The floor of the cage should be covered with a suitable substrate such as sand. If using a product like Calci-sand it is recommended that a rich source of calcium is supplied so that the animals do not ingest too much of the substrate as a calcium source (resulting in possible gut impaction). Provide enrichment for the turtles to swim around and climb on, such as rocks, plants or bark. Always make sure your turtles cannot get stuck between any of your décor and they can get in and out of the water easily. It is important for Musk turtles to bask to keep their shell in good condition, so you will need to also give your turtles two platforms (one on either side of the tank); one of these platforms will be for basking under your lights and the other is to allow your turtle to get out of the water in a cooler environment.




Remove droppings and uneaten food daily. Check filter is running correctly and not clogged. Test PH of water weekly and using the water testing guidelines act accordingly – testing your water can indicate when you need to do a water change, etc. Apart from if your testing indicates a water change, this should only need to be done every fortnight if you have a powerful enough filter. A full tank clean should be done every 1-3 months.

Hibernation/Brumation - This mainly occurs in the wild if and when temperatures drop low enough, however they don’t need to in captivity if their conditions remain stable and comfortable. You can induce hibernation by carefully controlling temperatures if you want them to do so though, although this is a complicated procedure and you should ideally seek professional advice before you hibernate your turtle. Before you consider hibernating your turtle, it should be of sufficient size and weight and be showing no signs of illness to cope with the stress of hibernation.

Feeding Musk turtles are carnivorous and will eat a variety of different things including brine shrimp, bloodworm, crickets or turtle pellets. It is important to give your turtle a complete and balanced diet, which you pet shop will advise on. Dust food with calcium+D3 powder (such as Komodo Nutrical) twice a week. The UVB lighting and supplements work in hand to keep your turtles shell and bones strong



General care

A healthy musk turtle should be bright and alert and its carapace should be smooth and the plastron (bottom shell) should be free of any cracks or deformities.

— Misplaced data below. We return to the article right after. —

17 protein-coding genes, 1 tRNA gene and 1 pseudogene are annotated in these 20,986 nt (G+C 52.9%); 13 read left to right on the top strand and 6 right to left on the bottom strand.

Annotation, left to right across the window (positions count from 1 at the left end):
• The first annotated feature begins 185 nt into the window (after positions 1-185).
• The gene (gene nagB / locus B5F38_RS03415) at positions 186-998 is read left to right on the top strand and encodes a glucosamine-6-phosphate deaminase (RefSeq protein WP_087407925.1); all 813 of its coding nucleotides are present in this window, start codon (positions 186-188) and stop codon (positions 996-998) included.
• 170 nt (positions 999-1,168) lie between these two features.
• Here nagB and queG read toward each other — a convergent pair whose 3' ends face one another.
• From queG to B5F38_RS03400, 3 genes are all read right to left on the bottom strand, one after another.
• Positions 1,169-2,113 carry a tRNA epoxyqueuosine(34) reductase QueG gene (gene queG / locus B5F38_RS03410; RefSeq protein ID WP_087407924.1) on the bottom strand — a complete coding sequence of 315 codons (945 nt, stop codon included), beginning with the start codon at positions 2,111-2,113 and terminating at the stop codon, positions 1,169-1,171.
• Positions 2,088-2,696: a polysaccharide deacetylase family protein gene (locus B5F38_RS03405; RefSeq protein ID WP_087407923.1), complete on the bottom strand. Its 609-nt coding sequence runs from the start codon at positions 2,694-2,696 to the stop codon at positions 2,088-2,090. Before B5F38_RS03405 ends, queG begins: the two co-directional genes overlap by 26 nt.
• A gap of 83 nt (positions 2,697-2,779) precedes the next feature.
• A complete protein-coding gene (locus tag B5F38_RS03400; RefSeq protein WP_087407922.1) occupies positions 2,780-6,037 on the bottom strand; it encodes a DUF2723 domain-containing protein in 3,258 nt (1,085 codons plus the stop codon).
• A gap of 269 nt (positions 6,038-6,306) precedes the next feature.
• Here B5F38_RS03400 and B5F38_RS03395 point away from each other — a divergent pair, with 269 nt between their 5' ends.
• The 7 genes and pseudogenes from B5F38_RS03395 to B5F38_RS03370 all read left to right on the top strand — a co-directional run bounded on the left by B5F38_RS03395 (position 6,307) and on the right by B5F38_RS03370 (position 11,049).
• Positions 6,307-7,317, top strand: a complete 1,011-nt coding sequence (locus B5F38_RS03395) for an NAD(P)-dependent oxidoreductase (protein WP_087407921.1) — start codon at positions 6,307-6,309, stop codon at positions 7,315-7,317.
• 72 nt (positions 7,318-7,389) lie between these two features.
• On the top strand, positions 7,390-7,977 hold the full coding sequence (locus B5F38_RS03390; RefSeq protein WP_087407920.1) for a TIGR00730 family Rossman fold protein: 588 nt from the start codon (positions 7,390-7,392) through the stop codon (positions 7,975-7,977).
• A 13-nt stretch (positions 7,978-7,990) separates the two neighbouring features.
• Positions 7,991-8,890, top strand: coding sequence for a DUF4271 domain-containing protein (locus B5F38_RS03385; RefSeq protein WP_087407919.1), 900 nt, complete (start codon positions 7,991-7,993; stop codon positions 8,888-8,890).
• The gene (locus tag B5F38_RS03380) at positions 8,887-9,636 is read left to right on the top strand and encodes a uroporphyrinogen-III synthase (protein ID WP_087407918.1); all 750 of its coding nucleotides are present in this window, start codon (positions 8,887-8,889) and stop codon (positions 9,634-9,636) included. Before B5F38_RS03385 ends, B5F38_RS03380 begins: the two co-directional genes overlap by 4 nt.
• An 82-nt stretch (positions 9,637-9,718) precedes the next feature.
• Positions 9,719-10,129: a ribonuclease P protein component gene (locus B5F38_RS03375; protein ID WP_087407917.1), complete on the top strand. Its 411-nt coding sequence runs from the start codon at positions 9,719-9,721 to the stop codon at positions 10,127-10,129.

There should be no signs of the following:

  • Soft shell disorders: can be due to a lack of calcium and/or vitamin D3 and/or incorrect lighting.
  • Shell Rot: check your turtle for a smooth plastron and make sure there are no cracks. A pink tinge to the plastron can also indicate shell rot or an infection. Shell rot can be caused by algae, injury to the shell, excess humidity or the shell never being able to fully dry out when basking.
  • Deficiences: such as lacking in Vitamin A or Calcium
  • Diarrhoea: this can be caused by incorrect feeding or internal parasite infestation.
  • Respiratory problems: signs include fluid or mucus from the nose.
  • Mouth rot: cheesy deposits appear in the mouth.

Be careful removing your turtle too much from its habitat, as this can cause problems with their immunity and before moving them make sure you have washed your hands in tap/aqua safe water. Turtles can carry Salmonella, which is most usually contracted by ingestion. Good hygiene practices after handling or cleaning your turtle should be sufficient to prevent any risk of infection.

If you are at all worried about the health of your turtle you should consult your vet or a specialist reptile vet as soon as possible.



Shopping List

 Enclosure

 Substrate/sand

 Basking spot light

 UVB tube/UVB heat lamp

 Water thermometer

 Hygrometer

 Basking Surface temp. tester

 Tap/Aqua Safe

 Platforms x 2

 Heater

 Light stand/Mounting bracket

 Food

 Filter

 Calcium/D3 powder

 Décor

 Turtle safe cleaning supplies

 Water testing kit


 Remember you must never release your pet into the wild.